Wheels: Born in Korea, ‘Blessed’ in the Heart of Dixie
Some of the world’s best automobile assembly workers are in Montgomery, Ala. Proof of exceptional craftsmanship is in their product, represented by the subject of this column, the 2015 Hyundai Sonata Limited sedan.
The new Hyundai Sonata easily is one of the top “best value” cars offered in America. And “best value,” here, refers to more than the competitive sticker price.
“Best value” also considers care of assembly, vehicle safety and standard equipment. The Sonata Limited sampled for this column had perfect fit and finish, which is substantially more than I can say for the 2014 Mini Cooper hardtop coupe driven a week earlier. The Mini, assembled in Oxford, England, came with several cosmetic flaws, the most glaring of which was a piece of driver-side floor molding that popped out of place every time it was reattached. Other loose fits were apparent in the Mini’s rear-cabin trim and cargo area.
Of course, it is an apples-oranges mismatch to compare a compact, three-cylinder (you read that correctly), front-wheel-drive Mini Cooper coupe with a midsize, four-cylinder, front-wheel-drive Hyundai Sonata sedan. But that is where the matter of “value” arises.
The Mini came with a total price of $33,095, including nearly $5,000 in optionally priced advanced safety technology (parking distance control, light-emitting-diode headlamps) that is offered as standard equipment on the Sonata Limited. The Hyundai, with a total price of $32,510, also had more — and better — advanced safety technology (including blind-side monitoring and lane-departure warning and forward-collision warning).
The Sonata Limited, hands down, represented a measurably better assembly job: no loose trim, squeaks or rattles — absolutely no road noise with all windows up. The Sonata was so quiet on the highway, I had to turn off the air conditioner and lower the windows to get auditory speed cues.
In the Mini Cooper, equipped with miserably hard run-flat tires and unfortunately marred by loose-fitting trim, I could feel and hear every bump, augmented by the endless clatter-r-r-r noise of that loose floor molding.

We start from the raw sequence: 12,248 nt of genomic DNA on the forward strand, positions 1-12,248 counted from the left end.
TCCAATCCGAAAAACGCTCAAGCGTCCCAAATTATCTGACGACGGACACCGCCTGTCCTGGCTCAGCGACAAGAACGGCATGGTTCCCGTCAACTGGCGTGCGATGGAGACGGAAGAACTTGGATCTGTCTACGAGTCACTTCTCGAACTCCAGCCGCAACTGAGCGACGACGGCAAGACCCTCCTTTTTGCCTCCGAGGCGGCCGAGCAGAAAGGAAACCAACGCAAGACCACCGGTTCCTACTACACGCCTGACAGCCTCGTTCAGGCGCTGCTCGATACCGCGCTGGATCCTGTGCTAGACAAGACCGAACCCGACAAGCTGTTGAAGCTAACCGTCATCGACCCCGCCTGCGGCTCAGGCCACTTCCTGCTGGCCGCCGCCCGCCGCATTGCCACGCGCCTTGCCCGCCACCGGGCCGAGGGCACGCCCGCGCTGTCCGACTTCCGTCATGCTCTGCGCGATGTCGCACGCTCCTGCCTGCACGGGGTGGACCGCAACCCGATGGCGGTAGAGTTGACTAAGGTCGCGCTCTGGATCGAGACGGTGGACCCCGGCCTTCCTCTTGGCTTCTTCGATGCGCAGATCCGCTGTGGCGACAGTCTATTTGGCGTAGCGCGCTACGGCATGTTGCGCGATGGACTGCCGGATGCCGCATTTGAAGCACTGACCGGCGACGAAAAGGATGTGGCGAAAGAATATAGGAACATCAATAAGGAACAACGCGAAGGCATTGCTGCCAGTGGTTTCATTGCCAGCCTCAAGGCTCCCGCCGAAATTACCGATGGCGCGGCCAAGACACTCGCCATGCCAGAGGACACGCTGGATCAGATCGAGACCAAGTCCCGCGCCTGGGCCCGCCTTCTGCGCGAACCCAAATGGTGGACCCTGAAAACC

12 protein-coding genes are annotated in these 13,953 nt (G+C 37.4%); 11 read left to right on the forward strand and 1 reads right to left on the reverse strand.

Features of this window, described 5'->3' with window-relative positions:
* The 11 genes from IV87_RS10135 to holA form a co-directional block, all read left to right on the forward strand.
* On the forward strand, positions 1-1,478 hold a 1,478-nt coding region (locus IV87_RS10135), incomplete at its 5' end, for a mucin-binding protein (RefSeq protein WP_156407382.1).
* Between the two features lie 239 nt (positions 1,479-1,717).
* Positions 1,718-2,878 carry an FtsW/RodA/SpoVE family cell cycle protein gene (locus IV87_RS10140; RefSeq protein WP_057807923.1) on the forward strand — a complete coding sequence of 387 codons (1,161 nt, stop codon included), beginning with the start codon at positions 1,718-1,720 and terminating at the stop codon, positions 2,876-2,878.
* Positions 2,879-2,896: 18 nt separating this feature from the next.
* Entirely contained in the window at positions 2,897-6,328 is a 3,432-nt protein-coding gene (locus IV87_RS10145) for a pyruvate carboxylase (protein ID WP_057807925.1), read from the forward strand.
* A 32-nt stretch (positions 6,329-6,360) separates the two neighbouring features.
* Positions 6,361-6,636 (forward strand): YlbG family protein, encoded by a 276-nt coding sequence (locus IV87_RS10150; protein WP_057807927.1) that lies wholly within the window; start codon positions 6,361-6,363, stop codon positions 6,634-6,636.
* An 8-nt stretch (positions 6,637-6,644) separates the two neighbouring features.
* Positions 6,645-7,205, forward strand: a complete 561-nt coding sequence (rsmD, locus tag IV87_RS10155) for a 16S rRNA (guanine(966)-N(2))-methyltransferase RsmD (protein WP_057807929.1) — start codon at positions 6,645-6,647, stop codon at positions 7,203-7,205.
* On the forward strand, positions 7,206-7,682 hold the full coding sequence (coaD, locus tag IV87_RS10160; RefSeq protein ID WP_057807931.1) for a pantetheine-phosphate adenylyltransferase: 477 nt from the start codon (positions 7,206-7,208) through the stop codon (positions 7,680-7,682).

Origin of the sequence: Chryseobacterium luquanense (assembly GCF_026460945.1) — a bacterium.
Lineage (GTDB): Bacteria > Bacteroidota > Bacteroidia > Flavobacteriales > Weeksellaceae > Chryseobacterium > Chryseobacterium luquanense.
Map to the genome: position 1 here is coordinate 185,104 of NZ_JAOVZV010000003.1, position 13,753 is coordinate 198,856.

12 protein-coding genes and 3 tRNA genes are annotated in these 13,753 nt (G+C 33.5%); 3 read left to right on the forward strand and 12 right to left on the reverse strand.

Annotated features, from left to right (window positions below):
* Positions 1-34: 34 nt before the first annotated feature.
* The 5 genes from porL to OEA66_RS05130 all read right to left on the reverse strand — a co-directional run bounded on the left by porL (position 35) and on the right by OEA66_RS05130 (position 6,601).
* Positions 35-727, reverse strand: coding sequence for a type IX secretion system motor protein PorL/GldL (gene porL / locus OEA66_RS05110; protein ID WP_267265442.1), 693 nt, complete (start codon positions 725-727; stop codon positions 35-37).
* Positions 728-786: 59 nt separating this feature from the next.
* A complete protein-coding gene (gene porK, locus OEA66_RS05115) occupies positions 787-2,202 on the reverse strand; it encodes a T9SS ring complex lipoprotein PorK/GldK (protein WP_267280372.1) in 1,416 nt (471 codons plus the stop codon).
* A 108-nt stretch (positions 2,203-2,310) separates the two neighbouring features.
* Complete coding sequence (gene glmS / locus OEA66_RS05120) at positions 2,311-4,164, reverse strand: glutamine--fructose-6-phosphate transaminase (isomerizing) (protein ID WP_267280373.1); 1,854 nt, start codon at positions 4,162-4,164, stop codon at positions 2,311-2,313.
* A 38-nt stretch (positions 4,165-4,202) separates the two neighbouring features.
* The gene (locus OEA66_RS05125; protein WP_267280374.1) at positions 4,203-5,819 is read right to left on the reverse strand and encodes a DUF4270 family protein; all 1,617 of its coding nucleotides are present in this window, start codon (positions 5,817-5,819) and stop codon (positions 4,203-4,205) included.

An aside: I visited Hyundai’s Montgomery plant several years ago to get a firsthand look at the South Korean automobile manufacturer’s U.S. assembly operations. I was concerned that Hyundai and other foreign manufacturers were flocking to the Old South, the region of my birth and youthful rearing, to take advantage of historically low wages and a political power structure long opposed to organized labor.
But I was struck by the excitement of the then newly hired Hyundai workers, and especially by their seemingly religious commitment to doing the best job possible. In fact, in interviews with many of those Hyundai employees, black and white, I was surprised by the number of times I heard the word “blessed” (as in, “Blessed to be here, my brother. … Blessed by the Lord to have this plant in Alabama”) by Hyundai workers.
Cynically, because cynicism is the true faith of most journalists, I figured that all of that “blessed” stuff would wear off after a few years of management demands to do more for less — and all without union representation. Well, it hasn’t. As a result, Hyundai Sonata buyers will be “blessed” to get one of the best-crafted, best-equipped, best-priced midsize sedans available in the United States.
The car comes with a 2-literm gasoline-direct-injection in-line four-cylinder engine (185 horsepower, 178 pound-feet of torque). It has three drive modes — “eco,” normal and sport — that automatically adjust gas-pedal responses and settings in the six-speed automatic transmission. In truth, only two modes — sport and eco — make any sense. There is precious little difference in drive feel between sport and normal.
On long highway trips, you’ll want to keep the Sonata Limited in the sport mode. That setting elicits the best gas-pedal response and handling. It also consumes the most fuel, which isn’t a major concern here. I averaged 33 miles per gallon on the highway, using regular gasoline, in constant sport mode. That isn’t bad at all.
I tried the eco setting in the city, which is where it does the most good in terms of fuel economy. But if you are not much concerned about gasoline prices, you are likely to stay out of eco. That setting discernibly depresses the spirit of the car.
Overall, Hyundai has another winner here, good in every way that makes sense to normal car buyers of normal means who are more likely to comply with legal speed limits than not. I figure that’s most of us. As those good folks of Montgomery, Ala., would say: We’re “blessed” to have this one.